18 December 2011

When Christmas is summertime


Our Christmas wreath at home- made from
a misprinted book and a scrap of red fabric
It's Christmastime, which in Tonga, means it's very, very hot. Anything of value happens very early in the morning, very late at night, or in blasting air-conditioning. Most offices do have air con, including mine, which makes moving in or out of the building somewhat like stepping into a totally different climate as I'm hit with a wall of humid hot air or a blast of arctic chill in the doorway.

Christmas in Tonga is also blissfully lacking in the commercialization that bombards residents in the US and many other countries, and while I would love to see the streets and shops decorated for Christmas, it's also nice to have less commercial pressure. Instead in Tonga, as one would expect, we have feasts. This year we'll miss the three-day Catholic feast we're invited to because we'll be visiting family and friends in the US for the first time in over two years, but we did get to celebrate a Christmas opening of the new Fua'amotu church with friends yesterday.

07 December 2011

How thin is a thin client?

Elena's new office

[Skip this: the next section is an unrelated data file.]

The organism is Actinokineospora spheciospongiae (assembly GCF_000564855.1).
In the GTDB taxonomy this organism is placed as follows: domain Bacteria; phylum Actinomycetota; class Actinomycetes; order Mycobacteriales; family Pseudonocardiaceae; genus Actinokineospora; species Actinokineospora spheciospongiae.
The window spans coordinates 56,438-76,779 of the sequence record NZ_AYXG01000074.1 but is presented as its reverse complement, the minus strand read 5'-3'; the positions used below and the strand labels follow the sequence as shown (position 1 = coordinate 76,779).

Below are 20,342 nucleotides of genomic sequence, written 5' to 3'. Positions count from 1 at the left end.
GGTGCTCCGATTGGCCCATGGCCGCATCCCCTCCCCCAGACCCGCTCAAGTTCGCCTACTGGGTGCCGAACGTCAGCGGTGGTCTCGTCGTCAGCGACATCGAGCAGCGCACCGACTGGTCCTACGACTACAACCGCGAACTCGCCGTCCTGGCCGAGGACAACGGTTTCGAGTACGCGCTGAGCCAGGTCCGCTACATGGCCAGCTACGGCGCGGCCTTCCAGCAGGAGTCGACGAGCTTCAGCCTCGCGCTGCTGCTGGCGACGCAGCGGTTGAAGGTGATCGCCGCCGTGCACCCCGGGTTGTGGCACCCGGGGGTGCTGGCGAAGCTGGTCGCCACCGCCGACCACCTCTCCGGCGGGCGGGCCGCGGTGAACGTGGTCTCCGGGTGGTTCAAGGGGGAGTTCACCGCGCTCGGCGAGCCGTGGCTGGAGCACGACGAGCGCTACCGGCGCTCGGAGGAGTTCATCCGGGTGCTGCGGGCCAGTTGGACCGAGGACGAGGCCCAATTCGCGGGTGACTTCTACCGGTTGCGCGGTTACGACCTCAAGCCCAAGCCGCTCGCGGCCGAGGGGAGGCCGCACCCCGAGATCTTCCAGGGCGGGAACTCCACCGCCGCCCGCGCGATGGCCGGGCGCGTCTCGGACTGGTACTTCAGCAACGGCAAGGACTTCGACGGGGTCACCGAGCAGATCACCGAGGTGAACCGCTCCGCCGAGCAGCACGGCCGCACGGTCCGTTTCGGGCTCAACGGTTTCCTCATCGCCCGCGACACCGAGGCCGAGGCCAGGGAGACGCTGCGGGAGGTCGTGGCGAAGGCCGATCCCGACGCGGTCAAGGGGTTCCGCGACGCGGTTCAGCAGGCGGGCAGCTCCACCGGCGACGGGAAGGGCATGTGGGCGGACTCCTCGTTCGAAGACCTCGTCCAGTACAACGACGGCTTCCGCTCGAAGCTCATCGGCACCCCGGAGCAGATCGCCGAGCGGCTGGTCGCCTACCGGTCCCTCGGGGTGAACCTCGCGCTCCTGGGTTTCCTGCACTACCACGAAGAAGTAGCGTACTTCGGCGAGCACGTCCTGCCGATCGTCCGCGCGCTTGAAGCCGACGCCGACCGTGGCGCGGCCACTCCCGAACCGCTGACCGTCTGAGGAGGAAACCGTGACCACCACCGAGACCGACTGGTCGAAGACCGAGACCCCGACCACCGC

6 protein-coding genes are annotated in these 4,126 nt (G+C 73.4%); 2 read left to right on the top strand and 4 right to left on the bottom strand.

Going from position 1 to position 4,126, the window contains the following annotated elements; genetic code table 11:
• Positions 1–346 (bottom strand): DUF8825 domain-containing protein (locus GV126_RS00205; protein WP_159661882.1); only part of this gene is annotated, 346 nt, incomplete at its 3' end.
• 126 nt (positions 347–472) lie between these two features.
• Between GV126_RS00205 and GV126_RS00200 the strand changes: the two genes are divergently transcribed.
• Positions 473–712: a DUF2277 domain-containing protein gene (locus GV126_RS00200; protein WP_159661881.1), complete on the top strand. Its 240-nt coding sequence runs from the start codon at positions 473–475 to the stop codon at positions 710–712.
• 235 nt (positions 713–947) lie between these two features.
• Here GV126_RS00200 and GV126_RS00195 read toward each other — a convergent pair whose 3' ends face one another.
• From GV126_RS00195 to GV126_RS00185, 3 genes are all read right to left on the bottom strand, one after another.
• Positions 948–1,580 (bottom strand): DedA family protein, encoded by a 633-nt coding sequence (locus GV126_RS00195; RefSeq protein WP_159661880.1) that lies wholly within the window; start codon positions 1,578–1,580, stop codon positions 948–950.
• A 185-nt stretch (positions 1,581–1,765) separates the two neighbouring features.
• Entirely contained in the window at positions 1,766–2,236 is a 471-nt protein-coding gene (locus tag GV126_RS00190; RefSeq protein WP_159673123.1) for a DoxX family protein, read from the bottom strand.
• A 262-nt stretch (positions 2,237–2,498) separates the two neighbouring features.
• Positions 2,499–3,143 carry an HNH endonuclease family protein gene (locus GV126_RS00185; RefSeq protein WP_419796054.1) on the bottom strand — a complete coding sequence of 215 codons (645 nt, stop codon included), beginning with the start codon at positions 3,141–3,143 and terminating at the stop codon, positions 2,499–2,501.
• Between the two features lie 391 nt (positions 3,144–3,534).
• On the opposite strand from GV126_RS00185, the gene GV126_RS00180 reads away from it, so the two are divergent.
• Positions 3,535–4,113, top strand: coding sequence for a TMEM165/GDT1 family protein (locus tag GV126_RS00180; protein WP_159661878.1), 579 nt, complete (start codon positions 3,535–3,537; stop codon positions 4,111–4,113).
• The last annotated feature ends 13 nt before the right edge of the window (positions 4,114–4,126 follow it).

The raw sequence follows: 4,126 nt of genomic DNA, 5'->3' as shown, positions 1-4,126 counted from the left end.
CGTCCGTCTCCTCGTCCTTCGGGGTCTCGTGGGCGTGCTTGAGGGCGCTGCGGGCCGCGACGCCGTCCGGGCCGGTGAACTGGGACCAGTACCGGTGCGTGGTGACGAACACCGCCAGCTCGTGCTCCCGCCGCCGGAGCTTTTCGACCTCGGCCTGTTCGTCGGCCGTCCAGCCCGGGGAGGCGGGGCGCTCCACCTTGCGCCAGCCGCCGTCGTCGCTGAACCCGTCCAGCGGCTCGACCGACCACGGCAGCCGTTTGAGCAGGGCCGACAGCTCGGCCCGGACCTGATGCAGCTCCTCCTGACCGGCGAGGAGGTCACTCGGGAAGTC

Monday was a Tongan public holiday in celebration of the birthday of the first king of Tonga, Tupou I, so most of Tonga went to the beach or took some other form of relaxation. Elena did not get day because the New Zealand High Commission works through most local holidays, but it was still a relaxingly slow day for her after two weeks of breakneck job training. For me, it was a welcome respite from the busy last two weeks spent preparing documents for my visa and preparing for my close of service with Peace Corps. So what’s left to do in order to properly wrap up my work with the Free Wesleyan Church schools? In a nutshell, I have to make sure that I’m no longer a necessary element in both helping the schools adopt new computer systems, and providing procurement, maintenance, and repair support from Tupou Tertiary Institute.

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